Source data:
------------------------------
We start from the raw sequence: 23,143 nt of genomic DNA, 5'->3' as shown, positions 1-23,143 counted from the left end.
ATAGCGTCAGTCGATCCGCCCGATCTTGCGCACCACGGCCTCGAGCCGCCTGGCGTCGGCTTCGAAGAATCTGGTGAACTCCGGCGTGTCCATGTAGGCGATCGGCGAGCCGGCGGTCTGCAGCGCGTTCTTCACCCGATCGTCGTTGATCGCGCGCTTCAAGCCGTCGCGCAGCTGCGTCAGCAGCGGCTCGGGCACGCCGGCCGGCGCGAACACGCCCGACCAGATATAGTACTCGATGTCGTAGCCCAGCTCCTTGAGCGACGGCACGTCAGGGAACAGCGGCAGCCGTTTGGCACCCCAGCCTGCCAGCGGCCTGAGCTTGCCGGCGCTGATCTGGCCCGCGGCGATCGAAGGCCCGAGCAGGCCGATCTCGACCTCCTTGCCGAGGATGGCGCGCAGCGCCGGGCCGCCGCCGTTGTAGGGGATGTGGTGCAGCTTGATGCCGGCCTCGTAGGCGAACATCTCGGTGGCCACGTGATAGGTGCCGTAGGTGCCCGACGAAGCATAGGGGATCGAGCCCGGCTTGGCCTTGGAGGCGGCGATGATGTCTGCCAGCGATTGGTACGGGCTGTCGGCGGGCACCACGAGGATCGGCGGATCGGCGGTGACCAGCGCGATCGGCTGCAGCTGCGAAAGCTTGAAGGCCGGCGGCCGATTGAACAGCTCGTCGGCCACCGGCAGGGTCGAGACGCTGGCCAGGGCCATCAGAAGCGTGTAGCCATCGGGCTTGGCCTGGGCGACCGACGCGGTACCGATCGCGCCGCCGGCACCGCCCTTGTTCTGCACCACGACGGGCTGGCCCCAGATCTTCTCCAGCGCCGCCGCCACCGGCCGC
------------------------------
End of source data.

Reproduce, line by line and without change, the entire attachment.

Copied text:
We start from the raw sequence: 23,143 nt of genomic DNA, 5'->3' as shown, positions 1-23,143 counted from the left end.
ATAGCGTCAGTCGATCCGCCCGATCTTGCGCACCACGGCCTCGAGCCGCCTGGCGTCGGCTTCGAAGAATCTGGTGAACTCCGGCGTGTCCATGTAGGCGATCGGCGAGCCGGCGGTCTGCAGCGCGTTCTTCACCCGATCGTCGTTGATCGCGCGCTTCAAGCCGTCGCGCAGCTGCGTCAGCAGCGGCTCGGGCACGCCGGCCGGCGCGAACACGCCCGACCAGATATAGTACTCGATGTCGTAGCCCAGCTCCTTGAGCGACGGCACGTCAGGGAACAGCGGCAGCCGTTTGGCACCCCAGCCTGCCAGCGGCCTGAGCTTGCCGGCGCTGATCTGGCCCGCGGCGATCGAAGGCCCGAGCAGGCCGATCTCGACCTCCTTGCCGAGGATGGCGCGCAGCGCCGGGCCGCCGCCGTTGTAGGGGATGTGGTGCAGCTTGATGCCGGCCTCGTAGGCGAACATCTCGGTGGCCACGTGATAGGTGCCGTAGGTGCCCGACGAAGCATAGGGGATCGAGCCCGGCTTGGCCTTGGAGGCGGCGATGATGTCTGCCAGCGATTGGTACGGGCTGTCGGCGGGCACCACGAGGATCGGCGGATCGGCGGTGACCAGCGCGATCGGCTGCAGCTGCGAAAGCTTGAAGGCCGGCGGCCGATTGAACAGCTCGTCGGCCACCGGCAGGGTCGAGACGCTGGCCAGGGCCATCAGAAGCGTGTAGCCATCGGGCTTGGCCTGGGCGACCGACGCGGTACCGATCGCGCCGCCGGCACCGCCCTTGTTCTGCACCACGACGGGCTGGCCCCAGATCTTCTCCAGCGCCGCCGCCACCGGCCGC